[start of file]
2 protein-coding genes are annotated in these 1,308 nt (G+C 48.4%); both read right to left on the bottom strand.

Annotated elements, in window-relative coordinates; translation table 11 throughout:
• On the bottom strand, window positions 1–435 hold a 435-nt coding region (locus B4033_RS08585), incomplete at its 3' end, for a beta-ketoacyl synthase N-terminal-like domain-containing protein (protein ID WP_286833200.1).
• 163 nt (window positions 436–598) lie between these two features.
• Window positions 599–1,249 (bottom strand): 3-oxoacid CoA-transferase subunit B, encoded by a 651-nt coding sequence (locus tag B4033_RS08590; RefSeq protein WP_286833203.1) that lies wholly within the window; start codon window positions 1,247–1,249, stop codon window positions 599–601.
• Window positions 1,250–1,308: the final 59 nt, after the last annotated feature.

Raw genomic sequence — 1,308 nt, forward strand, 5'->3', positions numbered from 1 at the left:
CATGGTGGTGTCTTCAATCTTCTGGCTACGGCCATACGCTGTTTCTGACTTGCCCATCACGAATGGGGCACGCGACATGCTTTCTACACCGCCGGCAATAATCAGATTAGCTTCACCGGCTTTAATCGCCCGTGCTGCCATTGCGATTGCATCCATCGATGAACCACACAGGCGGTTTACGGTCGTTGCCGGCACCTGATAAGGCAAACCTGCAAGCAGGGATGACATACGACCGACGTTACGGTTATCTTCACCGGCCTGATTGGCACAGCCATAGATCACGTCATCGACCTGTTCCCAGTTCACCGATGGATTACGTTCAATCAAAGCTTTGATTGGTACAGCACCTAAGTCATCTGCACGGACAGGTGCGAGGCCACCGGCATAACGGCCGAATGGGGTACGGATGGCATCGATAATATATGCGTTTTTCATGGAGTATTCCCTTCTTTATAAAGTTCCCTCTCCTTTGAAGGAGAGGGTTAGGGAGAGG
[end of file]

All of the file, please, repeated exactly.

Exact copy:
2 protein-coding genes are annotated in these 1,308 nt (G+C 48.4%); both read right to left on the bottom strand.

Annotated elements, in window-relative coordinates; translation table 11 throughout:
• On the bottom strand, window positions 1–435 hold a 435-nt coding region (locus B4033_RS08585), incomplete at its 3' end, for a beta-ketoacyl synthase N-terminal-like domain-containing protein (protein ID WP_286833200.1).
• 163 nt (window positions 436–598) lie between these two features.
• Window positions 599–1,249 (bottom strand): 3-oxoacid CoA-transferase subunit B, encoded by a 651-nt coding sequence (locus tag B4033_RS08590; RefSeq protein WP_286833203.1) that lies wholly within the window; start codon window positions 1,247–1,249, stop codon window positions 599–601.
• Window positions 1,250–1,308: the final 59 nt, after the last annotated feature.

Raw genomic sequence — 1,308 nt, forward strand, 5'->3', positions numbered from 1 at the left:
CATGGTGGTGTCTTCAATCTTCTGGCTACGGCCATACGCTGTTTCTGACTTGCCCATCACGAATGGGGCACGCGACATGCTTTCTACACCGCCGGCAATAATCAGATTAGCTTCACCGGCTTTAATCGCCCGTGCTGCCATTGCGATTGCATCCATCGATGAACCACACAGGCGGTTTACGGTCGTTGCCGGCACCTGATAAGGCAAACCTGCAAGCAGGGATGACATACGACCGACGTTACGGTTATCTTCACCGGCCTGATTGGCACAGCCATAGATCACGTCATCGACCTGTTCCCAGTTCACCGATGGATTACGTTCAATCAAAGCTTTGATTGGTACAGCACCTAAGTCATCTGCACGGACAGGTGCGAGGCCACCGGCATAACGGCCGAATGGGGTACGGATGGCATCGATAATATATGCGTTTTTCATGGAGTATTCCCTTCTTTATAAAGTTCCCTCTCCTTTGAAGGAGAGGGTTAGGGAGAGG